Echoing Green is not merely the depiction of a merry day; it is a symbolic
presentation of the Day of Innocence from sunrise to sunset. Infant joy ,
the Little Black Boy and Laughing Song symbolizes the three ages of
Innocence infancy, childhood and youth. A cradle Song, nurses Song
and Holy Thursday are symbolic of the same three ages of man, and the
remaining poems , which image the human soul in its quest of selfrealization, are all of even deeper symbolic import.
In Songs of Experience, traditional symbols are given different connotations.
Thus, by the Sunflower Blake represents the yearning of youth for freedom in
love. The lily connotes the purity of love and also naturalness and open
heartedness in love without the need of secrecy. Unlike the traditional
significance of the rose Blakes Sick Rose is the symbol of mysterious evil
that attacks the human heart. The Tyger is antitype of the lamb of
innocence. It represents the violent and energetic aspect of human soul. In
the two poems The Little Girl Lost and The little Girl Found which tell the
story of Lyca, wild beasts like leopards, tigers and lions symbolize the human
passion or energies.
In the poem London oppression and tyranny are symbolized by the
king(who is responsible for the soldiers blood being shed), social institutions
like loveless marriage and the mind-forged manacles. In a Little boy Lost,
the priest who is responsible for the burning of the child symbolizes the cruel
thoughtless unimaginative authority of the Church. The Priest acts in the
name of the mystery which here , as also in the Human Abstract,
symbolizes institutional religion.

Likewise, The garden of Love and A Poison Tree are two allegories dealing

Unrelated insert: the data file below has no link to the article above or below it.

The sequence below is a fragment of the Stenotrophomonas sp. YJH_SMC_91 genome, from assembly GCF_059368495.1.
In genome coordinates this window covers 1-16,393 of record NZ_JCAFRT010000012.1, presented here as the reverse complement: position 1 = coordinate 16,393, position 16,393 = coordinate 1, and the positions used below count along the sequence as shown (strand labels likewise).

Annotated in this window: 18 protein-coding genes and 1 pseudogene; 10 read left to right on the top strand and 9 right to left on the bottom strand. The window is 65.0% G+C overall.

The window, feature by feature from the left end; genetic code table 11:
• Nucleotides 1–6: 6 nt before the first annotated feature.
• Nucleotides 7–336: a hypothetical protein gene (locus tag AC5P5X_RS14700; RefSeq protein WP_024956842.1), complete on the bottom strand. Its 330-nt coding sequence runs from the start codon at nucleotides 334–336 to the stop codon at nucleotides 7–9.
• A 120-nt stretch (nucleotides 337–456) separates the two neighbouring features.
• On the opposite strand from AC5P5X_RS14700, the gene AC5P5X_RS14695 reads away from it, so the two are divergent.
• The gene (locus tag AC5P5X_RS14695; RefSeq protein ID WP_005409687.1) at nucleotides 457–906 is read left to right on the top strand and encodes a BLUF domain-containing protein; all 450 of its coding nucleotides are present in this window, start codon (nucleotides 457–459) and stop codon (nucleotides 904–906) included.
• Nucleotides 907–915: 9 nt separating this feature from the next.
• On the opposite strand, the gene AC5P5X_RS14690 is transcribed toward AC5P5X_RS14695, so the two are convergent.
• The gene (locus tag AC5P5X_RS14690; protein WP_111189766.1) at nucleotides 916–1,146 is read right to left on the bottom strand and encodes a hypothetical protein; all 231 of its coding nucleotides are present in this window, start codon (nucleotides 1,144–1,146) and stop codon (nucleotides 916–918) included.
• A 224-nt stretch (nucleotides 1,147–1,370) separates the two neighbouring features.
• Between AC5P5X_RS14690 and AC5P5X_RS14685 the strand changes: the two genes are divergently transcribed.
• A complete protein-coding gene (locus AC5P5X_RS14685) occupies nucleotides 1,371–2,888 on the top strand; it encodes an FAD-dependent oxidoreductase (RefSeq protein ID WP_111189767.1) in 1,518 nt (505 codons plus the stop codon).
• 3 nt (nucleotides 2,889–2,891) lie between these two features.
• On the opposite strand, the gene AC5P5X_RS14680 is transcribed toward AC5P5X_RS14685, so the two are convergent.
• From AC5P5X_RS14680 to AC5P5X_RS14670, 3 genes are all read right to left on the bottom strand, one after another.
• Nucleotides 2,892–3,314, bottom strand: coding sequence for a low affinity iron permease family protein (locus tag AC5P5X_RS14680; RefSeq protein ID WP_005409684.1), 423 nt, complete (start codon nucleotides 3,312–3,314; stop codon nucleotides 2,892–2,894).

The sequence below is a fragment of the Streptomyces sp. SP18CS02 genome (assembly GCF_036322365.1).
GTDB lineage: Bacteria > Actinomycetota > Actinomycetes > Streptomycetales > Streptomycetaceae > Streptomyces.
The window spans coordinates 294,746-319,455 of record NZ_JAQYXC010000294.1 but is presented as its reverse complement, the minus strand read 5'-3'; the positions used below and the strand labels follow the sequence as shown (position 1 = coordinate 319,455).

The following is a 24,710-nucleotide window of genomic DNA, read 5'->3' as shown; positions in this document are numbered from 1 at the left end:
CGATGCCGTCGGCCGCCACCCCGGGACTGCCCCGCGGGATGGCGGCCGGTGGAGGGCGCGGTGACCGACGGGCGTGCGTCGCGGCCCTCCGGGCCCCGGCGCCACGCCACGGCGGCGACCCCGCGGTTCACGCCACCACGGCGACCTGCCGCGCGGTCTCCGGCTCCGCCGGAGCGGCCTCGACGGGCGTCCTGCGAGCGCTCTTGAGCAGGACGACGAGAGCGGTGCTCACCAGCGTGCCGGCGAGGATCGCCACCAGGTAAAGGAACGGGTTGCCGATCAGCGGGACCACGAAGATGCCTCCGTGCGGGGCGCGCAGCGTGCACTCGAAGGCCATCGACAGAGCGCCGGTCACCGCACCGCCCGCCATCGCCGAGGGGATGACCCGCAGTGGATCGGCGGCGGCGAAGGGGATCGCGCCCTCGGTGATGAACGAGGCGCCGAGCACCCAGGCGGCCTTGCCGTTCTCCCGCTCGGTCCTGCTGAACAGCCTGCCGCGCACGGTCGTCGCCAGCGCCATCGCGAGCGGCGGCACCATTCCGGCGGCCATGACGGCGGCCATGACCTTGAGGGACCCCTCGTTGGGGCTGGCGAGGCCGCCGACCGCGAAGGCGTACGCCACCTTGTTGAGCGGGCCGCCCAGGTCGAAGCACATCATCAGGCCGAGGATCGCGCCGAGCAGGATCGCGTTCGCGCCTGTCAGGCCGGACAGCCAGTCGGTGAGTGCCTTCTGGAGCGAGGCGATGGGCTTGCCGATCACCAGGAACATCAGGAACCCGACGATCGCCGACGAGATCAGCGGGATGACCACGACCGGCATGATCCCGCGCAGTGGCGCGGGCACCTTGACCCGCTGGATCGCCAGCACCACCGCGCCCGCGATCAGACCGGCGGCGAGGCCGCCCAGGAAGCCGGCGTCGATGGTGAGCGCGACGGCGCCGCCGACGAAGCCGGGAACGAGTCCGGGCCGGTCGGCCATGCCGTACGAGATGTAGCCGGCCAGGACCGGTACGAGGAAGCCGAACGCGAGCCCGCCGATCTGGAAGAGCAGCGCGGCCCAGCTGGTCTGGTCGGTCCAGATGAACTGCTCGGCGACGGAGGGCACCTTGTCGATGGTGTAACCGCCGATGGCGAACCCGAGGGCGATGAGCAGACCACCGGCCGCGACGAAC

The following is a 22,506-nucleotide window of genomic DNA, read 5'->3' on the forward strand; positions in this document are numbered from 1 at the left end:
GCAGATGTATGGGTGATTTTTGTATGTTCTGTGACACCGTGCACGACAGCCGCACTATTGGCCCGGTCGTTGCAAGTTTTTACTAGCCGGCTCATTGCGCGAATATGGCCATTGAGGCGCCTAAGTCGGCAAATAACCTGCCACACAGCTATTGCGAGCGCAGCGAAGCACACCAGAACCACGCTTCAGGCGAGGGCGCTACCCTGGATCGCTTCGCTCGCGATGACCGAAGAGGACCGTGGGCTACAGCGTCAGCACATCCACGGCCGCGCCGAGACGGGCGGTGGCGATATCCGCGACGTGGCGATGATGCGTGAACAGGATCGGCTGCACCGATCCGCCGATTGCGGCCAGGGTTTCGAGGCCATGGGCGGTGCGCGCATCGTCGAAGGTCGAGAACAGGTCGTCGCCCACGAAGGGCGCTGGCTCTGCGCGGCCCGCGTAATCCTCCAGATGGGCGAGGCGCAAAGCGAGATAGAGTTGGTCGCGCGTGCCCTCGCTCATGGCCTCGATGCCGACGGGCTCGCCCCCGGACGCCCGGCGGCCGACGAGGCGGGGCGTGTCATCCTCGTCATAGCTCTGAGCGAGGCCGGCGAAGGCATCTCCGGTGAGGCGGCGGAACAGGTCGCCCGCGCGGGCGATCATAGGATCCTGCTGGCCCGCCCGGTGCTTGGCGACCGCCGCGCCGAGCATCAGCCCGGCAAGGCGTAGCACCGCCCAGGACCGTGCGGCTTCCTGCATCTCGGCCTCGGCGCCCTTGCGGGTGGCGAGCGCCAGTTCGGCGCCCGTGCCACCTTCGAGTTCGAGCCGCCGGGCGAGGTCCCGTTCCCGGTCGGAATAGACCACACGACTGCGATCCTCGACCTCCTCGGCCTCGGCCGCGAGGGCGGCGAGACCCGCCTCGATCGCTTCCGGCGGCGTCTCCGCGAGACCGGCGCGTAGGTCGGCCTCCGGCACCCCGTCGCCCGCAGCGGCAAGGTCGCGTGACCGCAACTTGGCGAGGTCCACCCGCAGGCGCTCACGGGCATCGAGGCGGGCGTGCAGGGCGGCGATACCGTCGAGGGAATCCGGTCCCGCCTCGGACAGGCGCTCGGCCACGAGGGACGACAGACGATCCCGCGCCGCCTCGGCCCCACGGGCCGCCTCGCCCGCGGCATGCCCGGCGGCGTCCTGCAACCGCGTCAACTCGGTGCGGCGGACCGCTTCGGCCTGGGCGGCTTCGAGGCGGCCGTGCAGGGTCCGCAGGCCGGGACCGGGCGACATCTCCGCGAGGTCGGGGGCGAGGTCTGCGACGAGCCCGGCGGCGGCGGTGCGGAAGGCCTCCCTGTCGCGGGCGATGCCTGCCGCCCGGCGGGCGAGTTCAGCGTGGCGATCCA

with different subjects. The Garden of Love censures the under curbs placed
by conventional religion on tender human emotions such as love. In this
poem, the tombstone and graves stands for death, the priests stands for the
authorities of conventional religion , the garden epitomized love and thou
shall not symbolizes the rigorous codes of orthodox religion that rules out
love and sex
In the world of Experience, Urizen dominates at large. He is Blakes symbol
for all that is negative, such as reason, cruelty, jealousy and hypocrisy.
Though he does not mention Urizen anywhere in Songs of experience we can
feel his presence in the poem called Earths Answer where he is mentioned
as Starry Jealousy and Cruel, jealous selfish fear. He keeps the earth
bound in oppressive measures, chains her, imprisons and guards over her. In
The School boy it is the school teacher who symbolizes undue authority,
with the result that
Under a cruel eye outworn
The little one spends the day
In singing and dismay.
From the above we can say that symbolism plays an important role. The use of
symbolism in Blakes poem is not to be neglected. Without symbols, these poems
could not have been rendered. The use of symbols recurring in various poems, help
to club the poems of Songs of Innocence and of Experience into unity. Therefore it is
the ingenuity of Blake who wrote such wonderful symbolic poem